The subprime auto lender Credit Acceptance Corp. disclosed that it has received a subpoena from the Mississippi Attorney General for issues with the company’s origination and collection of loans.
The subpoena was issued on Aug. 14 and the company said it is cooperating with the inquiry, according to a Securities and Exchange Commission filing late last week.
“We cannot predict the eventual scope, duration, or outcome at this time,” the company said in the filing. “As a result, we are unable to estimate the reasonably possible loss or range of reasonably possible loss arising from this investigation.”
Neither Credit Acceptance nor the state attorney general’s office responded for comment by press time.
In March 2016, Credit Acceptance received a similar subpoena from the Attorney General of Maryland “relating to the company’s repossession and sales policies and procedures in the state,” according to the company’s 10-Q filing.
Additionally, Credit Acceptance was tapped by the Federal Trade Commission in late 2016 for more information regarding the company’s use of kill switches.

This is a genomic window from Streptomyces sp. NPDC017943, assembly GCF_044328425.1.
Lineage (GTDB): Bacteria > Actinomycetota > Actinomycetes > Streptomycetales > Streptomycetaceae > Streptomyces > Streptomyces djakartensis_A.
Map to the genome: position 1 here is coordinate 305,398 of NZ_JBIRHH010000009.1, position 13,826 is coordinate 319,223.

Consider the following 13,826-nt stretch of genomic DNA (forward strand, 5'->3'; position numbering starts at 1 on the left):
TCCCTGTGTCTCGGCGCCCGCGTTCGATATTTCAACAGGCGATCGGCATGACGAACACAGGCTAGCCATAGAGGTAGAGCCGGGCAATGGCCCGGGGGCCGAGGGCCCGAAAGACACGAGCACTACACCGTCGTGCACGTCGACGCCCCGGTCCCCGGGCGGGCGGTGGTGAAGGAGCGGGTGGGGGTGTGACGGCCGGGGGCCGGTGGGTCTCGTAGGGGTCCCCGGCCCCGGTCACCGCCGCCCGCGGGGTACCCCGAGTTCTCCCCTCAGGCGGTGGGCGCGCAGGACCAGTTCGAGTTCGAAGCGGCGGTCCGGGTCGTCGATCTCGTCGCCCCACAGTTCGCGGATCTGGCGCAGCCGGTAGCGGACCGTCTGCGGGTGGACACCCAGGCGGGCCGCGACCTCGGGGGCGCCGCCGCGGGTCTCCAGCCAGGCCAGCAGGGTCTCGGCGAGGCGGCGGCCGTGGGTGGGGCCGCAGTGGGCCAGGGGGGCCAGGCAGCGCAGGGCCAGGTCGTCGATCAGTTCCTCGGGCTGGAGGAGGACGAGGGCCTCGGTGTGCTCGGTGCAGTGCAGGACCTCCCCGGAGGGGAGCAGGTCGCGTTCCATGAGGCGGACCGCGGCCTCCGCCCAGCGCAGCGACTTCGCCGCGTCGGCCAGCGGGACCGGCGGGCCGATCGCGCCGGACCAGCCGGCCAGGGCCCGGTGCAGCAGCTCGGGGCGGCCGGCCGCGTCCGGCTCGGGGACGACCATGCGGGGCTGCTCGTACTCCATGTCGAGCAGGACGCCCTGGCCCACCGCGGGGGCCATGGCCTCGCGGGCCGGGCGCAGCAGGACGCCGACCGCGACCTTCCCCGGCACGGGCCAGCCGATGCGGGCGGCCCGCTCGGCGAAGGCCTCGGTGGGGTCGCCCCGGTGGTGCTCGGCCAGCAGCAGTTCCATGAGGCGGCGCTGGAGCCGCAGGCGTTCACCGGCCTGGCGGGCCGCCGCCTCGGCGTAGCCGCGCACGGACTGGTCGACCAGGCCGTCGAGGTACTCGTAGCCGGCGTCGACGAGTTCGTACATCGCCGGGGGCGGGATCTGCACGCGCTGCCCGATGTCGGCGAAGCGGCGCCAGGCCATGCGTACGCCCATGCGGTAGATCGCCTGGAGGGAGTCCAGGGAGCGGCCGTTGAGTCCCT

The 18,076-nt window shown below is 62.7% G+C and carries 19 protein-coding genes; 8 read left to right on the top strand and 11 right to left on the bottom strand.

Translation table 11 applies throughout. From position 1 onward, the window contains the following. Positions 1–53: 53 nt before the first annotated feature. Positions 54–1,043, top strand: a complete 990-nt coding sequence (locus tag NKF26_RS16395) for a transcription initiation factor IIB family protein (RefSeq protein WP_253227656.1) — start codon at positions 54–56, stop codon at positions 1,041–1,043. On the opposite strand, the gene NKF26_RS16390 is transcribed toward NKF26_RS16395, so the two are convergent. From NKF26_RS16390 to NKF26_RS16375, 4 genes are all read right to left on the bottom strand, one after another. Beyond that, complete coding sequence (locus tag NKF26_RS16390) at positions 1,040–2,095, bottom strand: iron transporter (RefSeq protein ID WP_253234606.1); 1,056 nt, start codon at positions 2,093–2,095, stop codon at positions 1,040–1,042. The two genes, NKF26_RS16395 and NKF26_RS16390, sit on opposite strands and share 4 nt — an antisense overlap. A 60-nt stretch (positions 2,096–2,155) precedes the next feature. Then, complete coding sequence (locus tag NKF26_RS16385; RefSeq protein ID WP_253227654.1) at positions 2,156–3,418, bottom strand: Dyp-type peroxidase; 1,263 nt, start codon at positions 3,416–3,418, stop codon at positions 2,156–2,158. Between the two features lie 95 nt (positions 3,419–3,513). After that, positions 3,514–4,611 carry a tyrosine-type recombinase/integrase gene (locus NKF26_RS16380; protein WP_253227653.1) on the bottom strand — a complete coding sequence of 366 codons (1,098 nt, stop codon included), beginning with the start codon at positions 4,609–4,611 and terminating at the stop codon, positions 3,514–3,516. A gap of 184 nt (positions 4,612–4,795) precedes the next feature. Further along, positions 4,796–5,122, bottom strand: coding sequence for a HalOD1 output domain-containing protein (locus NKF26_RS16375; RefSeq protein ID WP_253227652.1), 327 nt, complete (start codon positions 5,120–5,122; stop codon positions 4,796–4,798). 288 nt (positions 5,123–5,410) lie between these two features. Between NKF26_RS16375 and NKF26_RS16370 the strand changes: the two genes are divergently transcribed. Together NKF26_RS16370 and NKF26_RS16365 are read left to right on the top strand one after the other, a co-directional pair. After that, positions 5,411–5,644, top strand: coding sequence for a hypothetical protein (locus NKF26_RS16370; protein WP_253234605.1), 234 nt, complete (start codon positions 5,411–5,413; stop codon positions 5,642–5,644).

Yet, this most recent disclosure adds another layer of complexity because it specifically cites the company’s originations. In March, Santander Consumer USA entered into a written agreement with Federal Reserve Bank of Boston over similar allegations. Santander paid $25.9 million to resolve an investigation in two states regarding the financing and securitization of subprime auto loans that were deemed “unfair” to the consumer.
Credit Acceptance has continued to originate higher loan volumes and extend terms, even while defaults and delinquencies rise, the company reported in second- quarter earnings. Still, the company’s total outstandings grew to $4.6 billion in the quarter — a 21% increase year over year.
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